Death on the Reservation

From drunk driving accidents and suicides to traditional Lakota culture (and the loss of it), death plays an integral, though often tragic, role in the culture of the Pine Ridge Reservation.

Traditional Lakota culture places a high value on life. Hunters only took from the great buffalo herds on which the tribes depended when meat was needed, and no part of the animal was wasted. In battle, to count coup was to touch an enemy with a stick and escape uninjured. This was considered a higher honor than killing the enemy.

But make no mistake - the Oglala Lakota also were known as fearless warriors. There is a legendary Lakota rallying cry popularized by the great Oglala war chief Crazy Horse, one he is said to have used at the Battle of the Little Bighorn: “Today is a good day to die!”

It has been more than a century since the Wasichu, or one who takes the best meat for himself, came from the east, slicing up the great prairies with trails, fences and railroads. But now, 128 years after the white man confined the Oglala people to the Pine Ridge Reservation, death lurks around every corner. Life expectancy for a Pine Ridge male is the lowest in the world. Suicide rates dwarf national averages.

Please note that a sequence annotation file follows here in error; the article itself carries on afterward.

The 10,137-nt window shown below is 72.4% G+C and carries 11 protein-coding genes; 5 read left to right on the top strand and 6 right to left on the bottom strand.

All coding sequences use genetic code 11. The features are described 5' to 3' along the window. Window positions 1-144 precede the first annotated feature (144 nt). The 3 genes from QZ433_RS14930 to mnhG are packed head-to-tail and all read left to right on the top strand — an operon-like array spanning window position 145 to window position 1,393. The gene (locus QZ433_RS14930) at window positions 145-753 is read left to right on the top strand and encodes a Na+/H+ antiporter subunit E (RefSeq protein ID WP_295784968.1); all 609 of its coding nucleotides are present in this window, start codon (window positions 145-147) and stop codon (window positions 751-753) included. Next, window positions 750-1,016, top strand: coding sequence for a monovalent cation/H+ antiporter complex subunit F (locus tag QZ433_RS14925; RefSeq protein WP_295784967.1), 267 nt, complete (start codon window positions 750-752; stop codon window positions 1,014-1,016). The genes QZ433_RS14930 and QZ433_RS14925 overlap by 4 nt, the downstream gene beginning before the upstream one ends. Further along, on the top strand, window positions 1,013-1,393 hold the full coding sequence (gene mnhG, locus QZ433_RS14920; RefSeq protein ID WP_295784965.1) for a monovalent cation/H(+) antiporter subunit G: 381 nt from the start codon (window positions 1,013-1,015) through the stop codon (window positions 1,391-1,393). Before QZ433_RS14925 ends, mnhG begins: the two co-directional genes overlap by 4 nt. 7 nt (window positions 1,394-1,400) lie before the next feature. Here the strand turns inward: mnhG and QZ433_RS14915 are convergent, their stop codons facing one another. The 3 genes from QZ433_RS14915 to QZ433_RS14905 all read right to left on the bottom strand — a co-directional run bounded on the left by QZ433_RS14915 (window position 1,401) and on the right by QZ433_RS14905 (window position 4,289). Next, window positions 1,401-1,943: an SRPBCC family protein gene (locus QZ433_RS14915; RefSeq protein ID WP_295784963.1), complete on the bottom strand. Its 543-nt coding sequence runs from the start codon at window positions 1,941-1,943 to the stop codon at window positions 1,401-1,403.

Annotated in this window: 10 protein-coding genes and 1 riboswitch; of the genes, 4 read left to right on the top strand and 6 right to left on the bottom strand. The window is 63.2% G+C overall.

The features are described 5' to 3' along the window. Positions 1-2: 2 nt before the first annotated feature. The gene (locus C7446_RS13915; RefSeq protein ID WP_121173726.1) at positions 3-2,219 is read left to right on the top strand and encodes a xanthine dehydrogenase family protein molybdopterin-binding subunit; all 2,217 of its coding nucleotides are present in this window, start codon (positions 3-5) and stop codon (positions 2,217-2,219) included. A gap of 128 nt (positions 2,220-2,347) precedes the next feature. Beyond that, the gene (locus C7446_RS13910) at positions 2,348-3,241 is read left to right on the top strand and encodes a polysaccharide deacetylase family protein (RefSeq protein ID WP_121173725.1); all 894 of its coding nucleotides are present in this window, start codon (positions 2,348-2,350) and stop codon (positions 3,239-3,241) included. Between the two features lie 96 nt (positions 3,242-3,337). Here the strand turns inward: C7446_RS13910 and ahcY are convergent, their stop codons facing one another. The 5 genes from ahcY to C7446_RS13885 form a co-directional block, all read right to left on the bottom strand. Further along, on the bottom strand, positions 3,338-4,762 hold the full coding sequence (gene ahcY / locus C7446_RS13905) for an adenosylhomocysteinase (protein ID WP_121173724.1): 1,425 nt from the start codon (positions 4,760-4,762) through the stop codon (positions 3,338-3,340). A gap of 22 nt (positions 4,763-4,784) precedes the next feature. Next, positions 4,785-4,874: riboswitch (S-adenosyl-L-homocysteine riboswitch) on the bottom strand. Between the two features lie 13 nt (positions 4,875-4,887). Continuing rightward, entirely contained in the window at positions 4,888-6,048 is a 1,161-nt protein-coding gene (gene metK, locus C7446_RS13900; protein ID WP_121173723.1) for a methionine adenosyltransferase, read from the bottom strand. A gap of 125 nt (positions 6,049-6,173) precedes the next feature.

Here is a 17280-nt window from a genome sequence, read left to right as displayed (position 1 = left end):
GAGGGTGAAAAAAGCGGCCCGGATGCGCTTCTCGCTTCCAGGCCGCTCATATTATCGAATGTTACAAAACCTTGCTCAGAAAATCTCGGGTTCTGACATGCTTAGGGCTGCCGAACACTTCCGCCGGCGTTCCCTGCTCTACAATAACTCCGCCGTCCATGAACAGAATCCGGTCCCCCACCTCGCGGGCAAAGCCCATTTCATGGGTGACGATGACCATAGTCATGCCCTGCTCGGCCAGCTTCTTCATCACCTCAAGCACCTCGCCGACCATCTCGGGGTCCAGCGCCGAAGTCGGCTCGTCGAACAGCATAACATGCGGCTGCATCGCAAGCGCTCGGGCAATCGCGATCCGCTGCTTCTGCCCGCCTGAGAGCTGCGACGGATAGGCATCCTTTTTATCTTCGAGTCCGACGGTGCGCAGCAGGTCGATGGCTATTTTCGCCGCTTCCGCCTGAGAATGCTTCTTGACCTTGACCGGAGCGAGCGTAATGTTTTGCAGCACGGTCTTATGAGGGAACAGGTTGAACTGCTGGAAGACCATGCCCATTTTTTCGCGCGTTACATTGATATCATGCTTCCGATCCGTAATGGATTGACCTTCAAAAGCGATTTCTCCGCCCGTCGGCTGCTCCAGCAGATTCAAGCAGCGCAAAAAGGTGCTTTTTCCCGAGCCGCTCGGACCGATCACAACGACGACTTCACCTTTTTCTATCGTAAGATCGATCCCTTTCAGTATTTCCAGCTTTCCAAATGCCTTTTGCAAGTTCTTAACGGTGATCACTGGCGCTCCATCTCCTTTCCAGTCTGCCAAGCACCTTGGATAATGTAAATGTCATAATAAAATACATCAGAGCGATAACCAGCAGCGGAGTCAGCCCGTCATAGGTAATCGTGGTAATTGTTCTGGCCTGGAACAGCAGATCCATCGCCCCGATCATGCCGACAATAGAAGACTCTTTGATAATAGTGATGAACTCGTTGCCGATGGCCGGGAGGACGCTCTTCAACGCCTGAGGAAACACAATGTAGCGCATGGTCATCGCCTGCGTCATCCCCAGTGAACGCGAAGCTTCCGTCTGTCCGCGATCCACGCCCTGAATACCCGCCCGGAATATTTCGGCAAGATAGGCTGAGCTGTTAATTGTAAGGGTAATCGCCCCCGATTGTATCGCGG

These issues are inseparable from alcoholism, which perpetuates hopelessness and despair. Drunk drivers endanger every vehicle on the narrow roads and Fetal Alcohol Spectrum Disorders affect youth at disproportionately high rates. And much of the alcohol comes from Whiteclay, Nebraska.

In Lakota religion, everything has a spirit—trees, the Earth, the four directions. After death, a person must travel the Trail of the Spirits (the Milky Way) in their journey to the Spirit World.
For a Lakota warrior, bravery in battle did not require the killing of a foe. Touching an enemy with a coup stick, such as this, and escaping uninjured was recognized as a warrior's highest honor. Photographed at the Museum of the Fur Trade in Chadron, Nebraska.
Young Lakota boys were taught how to craft tools, such as the bow and arrows shown here, anticipating their time to prove themselves on the battlefield or a buffalo hunt. Photographed at the Museum of the Fur Trade in Chadron, Nebraska.